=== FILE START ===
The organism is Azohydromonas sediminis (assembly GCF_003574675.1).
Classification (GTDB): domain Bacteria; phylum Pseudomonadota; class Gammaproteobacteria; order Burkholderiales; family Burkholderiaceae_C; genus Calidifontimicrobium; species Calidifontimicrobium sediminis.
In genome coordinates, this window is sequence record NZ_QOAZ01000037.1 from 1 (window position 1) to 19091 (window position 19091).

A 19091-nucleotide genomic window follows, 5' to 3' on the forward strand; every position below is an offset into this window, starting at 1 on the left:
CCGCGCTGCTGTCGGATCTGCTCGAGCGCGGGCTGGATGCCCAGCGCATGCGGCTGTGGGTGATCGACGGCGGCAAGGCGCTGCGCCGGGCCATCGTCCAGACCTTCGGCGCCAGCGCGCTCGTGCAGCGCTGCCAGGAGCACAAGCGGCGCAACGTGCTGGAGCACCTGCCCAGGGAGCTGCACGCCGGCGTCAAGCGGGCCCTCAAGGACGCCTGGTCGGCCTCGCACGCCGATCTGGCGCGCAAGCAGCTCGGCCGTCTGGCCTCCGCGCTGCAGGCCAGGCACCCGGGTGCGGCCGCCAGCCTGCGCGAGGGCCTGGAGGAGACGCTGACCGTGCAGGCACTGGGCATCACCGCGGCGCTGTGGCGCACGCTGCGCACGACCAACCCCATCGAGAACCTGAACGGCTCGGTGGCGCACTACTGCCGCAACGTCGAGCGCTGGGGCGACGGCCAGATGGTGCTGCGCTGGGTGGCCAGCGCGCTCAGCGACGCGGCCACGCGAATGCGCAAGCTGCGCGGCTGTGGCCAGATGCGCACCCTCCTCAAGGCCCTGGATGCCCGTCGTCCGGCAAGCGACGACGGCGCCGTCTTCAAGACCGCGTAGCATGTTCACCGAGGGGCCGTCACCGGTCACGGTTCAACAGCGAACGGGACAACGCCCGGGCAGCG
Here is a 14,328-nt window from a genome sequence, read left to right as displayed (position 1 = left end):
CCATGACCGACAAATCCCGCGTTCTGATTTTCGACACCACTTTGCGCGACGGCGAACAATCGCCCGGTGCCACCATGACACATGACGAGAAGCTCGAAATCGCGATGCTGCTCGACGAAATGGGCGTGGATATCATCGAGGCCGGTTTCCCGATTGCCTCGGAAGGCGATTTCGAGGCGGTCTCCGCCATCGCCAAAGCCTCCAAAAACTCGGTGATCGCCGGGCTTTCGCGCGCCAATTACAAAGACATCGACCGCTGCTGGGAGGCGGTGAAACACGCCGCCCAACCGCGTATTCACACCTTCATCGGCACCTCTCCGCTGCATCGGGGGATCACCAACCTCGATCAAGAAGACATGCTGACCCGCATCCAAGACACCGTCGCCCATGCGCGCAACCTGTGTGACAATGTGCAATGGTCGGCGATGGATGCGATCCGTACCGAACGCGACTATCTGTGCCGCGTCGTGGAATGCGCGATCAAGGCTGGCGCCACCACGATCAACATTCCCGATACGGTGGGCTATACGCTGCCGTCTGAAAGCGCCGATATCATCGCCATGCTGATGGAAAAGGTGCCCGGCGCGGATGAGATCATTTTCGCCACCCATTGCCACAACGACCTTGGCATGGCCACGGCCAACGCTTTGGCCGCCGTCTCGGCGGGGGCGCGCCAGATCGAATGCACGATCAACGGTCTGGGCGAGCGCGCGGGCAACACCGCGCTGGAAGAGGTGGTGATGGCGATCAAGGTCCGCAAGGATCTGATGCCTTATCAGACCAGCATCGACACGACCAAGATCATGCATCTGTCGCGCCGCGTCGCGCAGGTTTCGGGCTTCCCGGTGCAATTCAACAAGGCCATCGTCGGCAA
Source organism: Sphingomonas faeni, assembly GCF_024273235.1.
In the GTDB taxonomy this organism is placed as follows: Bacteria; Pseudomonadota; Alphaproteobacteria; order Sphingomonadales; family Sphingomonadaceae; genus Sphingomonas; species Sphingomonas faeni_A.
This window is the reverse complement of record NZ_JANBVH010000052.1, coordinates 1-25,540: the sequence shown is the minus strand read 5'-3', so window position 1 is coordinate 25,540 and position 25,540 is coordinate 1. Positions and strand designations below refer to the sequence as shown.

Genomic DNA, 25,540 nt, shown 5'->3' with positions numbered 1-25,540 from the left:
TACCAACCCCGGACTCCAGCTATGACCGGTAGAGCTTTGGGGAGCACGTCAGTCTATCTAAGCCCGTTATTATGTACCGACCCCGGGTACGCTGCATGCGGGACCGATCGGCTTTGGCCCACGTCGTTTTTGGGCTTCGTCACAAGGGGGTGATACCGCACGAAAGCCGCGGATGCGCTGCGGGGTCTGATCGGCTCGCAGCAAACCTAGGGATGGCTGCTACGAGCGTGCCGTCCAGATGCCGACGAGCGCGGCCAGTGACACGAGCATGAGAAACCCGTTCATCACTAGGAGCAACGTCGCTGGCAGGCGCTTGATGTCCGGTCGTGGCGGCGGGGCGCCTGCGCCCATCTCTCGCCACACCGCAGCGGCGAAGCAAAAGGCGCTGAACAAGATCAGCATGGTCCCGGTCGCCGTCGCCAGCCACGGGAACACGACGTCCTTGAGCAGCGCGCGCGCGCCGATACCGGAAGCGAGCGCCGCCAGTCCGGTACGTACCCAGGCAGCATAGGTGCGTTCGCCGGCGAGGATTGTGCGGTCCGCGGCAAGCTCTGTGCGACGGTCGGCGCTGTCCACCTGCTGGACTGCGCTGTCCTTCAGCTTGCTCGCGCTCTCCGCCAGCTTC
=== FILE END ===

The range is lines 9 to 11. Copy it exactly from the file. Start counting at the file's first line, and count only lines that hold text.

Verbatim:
In the GTDB taxonomy this organism is placed as follows: Bacteria; Pseudomonadota; Alphaproteobacteria; order Sphingomonadales; family Sphingomonadaceae; genus Sphingomonas; species Sphingomonas faeni_A.
This window is the reverse complement of record NZ_JANBVH010000052.1, coordinates 1-25,540: the sequence shown is the minus strand read 5'-3', so window position 1 is coordinate 25,540 and position 25,540 is coordinate 1. Positions and strand designations below refer to the sequence as shown.

Genomic DNA, 25,540 nt, shown 5'->3' with positions numbered 1-25,540 from the left: